Gartner analysts have confirmed that global spending on Internet of Things (IoT) security will reach $348 million in 2016 – marking a 23.7 percent increase from $281.5 million in 2015.
Although overall spending is expected to be moderate, at least initially, Gartner analysts say IoT security market spending will increase at a faster rate after 2020, as improved skills, organizational change and more scalable service options improve execution.
“The market for IoT security products is currently small, but it is growing as both consumers and businesses start using connected devices in ever greater numbers,” explained Ruggero Contu, a research director at Gartner. “[We] forecast that 6.4 billion connected things will be in use worldwide in 2016, up 30 percent from 2015, and will reach 11.4 billion by 2018. However, considerable variation exists among different industry sectors as a result of different levels of prioritization and security awareness.”
In addition, says Contu, more than 25 percent of identified attacks in enterprises will involve the IoT by 2020; even as the IoT is expected to account for less than 10 percent of IT security budgets. As such, security vendors will be challenged to provide usable IoT security features, despite limited budgets and a decentralized approach to early IoT implementations. Interestingly, vendors are also expected to “focus too much” on identifying vulnerabilities and exploits, rather than exploring segmentation and other long-term methods of better protecting the IoT.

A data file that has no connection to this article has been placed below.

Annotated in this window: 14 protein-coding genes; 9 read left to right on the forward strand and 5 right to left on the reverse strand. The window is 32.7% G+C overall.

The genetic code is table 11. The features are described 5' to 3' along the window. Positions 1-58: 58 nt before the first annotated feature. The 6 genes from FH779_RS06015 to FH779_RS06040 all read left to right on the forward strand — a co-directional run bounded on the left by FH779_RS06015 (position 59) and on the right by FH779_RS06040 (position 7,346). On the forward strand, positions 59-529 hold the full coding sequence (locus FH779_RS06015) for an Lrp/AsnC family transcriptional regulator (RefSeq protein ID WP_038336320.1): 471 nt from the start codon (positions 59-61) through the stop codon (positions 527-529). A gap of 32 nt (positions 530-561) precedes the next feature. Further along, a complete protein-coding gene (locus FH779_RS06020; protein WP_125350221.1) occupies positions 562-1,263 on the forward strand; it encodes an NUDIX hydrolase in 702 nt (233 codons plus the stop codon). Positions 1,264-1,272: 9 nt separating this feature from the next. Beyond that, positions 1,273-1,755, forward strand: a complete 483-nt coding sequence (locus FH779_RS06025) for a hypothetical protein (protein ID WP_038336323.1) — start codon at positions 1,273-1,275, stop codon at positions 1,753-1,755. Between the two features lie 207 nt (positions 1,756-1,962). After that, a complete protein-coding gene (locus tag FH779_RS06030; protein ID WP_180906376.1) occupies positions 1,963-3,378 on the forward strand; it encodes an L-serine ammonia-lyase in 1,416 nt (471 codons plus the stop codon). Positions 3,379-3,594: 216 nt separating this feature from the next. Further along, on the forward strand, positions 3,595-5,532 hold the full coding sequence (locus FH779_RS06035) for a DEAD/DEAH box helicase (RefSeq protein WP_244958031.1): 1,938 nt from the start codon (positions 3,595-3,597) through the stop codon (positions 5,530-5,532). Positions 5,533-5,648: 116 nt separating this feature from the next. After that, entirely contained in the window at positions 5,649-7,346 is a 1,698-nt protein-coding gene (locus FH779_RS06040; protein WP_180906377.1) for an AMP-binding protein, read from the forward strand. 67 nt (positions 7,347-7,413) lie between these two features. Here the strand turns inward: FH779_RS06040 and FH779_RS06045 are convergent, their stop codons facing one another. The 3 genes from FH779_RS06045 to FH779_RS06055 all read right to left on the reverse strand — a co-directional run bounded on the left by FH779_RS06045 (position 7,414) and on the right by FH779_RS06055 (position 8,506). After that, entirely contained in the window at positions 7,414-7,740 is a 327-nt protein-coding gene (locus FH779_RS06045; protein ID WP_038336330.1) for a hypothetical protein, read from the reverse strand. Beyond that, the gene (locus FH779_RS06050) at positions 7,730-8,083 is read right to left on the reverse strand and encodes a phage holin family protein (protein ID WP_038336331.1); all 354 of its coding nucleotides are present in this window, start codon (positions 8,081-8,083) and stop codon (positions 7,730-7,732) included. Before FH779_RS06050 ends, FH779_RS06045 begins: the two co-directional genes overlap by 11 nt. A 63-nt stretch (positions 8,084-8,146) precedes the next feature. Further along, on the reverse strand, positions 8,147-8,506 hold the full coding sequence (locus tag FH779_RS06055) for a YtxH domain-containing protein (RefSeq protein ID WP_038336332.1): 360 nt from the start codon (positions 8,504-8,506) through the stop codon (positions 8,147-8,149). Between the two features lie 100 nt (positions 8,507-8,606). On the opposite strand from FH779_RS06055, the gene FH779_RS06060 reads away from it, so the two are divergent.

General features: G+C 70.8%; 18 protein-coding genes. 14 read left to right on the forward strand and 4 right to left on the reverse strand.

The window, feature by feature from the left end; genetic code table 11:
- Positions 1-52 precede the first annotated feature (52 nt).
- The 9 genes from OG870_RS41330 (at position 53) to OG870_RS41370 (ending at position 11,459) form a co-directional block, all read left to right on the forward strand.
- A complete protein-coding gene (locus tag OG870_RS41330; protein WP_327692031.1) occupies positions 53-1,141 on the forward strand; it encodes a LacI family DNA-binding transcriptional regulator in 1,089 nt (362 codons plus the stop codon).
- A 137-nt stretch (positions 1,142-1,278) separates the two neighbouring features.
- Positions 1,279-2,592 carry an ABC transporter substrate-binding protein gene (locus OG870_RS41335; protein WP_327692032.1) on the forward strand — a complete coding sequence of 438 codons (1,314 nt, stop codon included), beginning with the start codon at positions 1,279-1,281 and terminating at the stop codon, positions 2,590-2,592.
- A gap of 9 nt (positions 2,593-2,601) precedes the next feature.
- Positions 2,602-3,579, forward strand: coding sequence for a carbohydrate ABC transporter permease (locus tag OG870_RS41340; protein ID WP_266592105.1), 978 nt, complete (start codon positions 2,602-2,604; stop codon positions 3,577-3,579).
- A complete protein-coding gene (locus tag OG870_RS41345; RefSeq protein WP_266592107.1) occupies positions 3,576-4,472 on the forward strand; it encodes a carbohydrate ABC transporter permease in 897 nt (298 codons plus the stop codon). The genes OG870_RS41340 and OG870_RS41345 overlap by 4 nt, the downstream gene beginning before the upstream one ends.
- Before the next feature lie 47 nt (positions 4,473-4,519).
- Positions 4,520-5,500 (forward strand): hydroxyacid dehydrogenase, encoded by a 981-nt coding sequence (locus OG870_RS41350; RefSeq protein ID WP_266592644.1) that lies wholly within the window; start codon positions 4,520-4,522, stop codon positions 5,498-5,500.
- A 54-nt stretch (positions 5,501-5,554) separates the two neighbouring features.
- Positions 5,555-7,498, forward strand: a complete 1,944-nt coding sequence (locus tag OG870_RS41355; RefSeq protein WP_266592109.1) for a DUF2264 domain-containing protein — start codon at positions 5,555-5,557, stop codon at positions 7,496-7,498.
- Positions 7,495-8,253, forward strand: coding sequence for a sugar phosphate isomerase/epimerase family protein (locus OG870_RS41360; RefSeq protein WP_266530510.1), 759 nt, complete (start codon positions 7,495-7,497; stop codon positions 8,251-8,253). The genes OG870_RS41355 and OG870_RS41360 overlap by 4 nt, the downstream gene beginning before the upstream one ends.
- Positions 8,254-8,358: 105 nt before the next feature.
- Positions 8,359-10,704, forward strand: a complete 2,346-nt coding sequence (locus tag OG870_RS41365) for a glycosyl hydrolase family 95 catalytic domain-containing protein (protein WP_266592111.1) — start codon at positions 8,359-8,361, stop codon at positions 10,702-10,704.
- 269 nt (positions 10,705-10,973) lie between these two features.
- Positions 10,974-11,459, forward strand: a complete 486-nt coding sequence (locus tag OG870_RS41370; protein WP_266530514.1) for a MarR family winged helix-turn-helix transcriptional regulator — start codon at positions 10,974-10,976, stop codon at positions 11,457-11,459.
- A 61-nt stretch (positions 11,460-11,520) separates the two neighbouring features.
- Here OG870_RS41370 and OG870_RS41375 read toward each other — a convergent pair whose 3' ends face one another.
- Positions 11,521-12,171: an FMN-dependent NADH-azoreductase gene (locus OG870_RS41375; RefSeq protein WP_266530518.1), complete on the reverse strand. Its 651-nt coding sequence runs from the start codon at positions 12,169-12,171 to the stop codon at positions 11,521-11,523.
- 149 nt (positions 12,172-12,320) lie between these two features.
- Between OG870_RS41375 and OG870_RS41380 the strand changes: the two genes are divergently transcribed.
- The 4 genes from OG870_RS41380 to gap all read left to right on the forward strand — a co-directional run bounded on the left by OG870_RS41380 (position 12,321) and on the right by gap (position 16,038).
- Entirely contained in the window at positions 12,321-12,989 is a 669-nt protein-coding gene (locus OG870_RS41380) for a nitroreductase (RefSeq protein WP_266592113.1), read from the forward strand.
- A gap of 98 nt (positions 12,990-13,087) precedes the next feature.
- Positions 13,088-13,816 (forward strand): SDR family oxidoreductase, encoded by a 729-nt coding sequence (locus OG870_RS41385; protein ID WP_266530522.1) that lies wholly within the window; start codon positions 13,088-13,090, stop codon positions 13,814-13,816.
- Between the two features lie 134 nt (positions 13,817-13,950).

As we’ve previously discussed on Rambus Press, the burgeoning IoT is expected to be the next big market for cyber security. Indeed, according to analysts at ABI Research, the IoT security ecosystem is expanding – with vendors finding their way into three primary groups. These include hardware (chipset/SoC/microcontroller), firmware/software (embedded OS/RTOS/hypervisor), and applications (platform/cloud/service/analytics) across a wide range of verticals, including automotive, smart home, healthcare, and energy.
According to Michela Menting, Research Director at ABI Research, there is increasing interest – and requirements – for improved levels of security to be designed into products, devices, and networks to protect data, combat fraud, and prevent criminal hacking.
“Promising opportunities, and undeniably challenges, will center on securing assets, protecting data, and ensuring privacy,” she explained.
As Menting points out, standardization and guideline developments are still at a relatively nascent stage. Indeed, numerous groups, including the Cloud Security Alliance, the Trusted Computing Group, the OWASP IoT Project, the IEE, GSMA, NFC Forum, ISO, GlobalPlatform, and IoT Security Foundation, among others, are working on different aspects of security standards, from hardware design to network connectivity.
“When mapping out these new standards, it is important to keep in mind numerous considerations, such as small footprints, lightweight agents, low energy consumption, mobile assets, and permeable networks,” Menting concluded.
Interested in learning more about securing the IoT? You can check out our article archive on the subject here.
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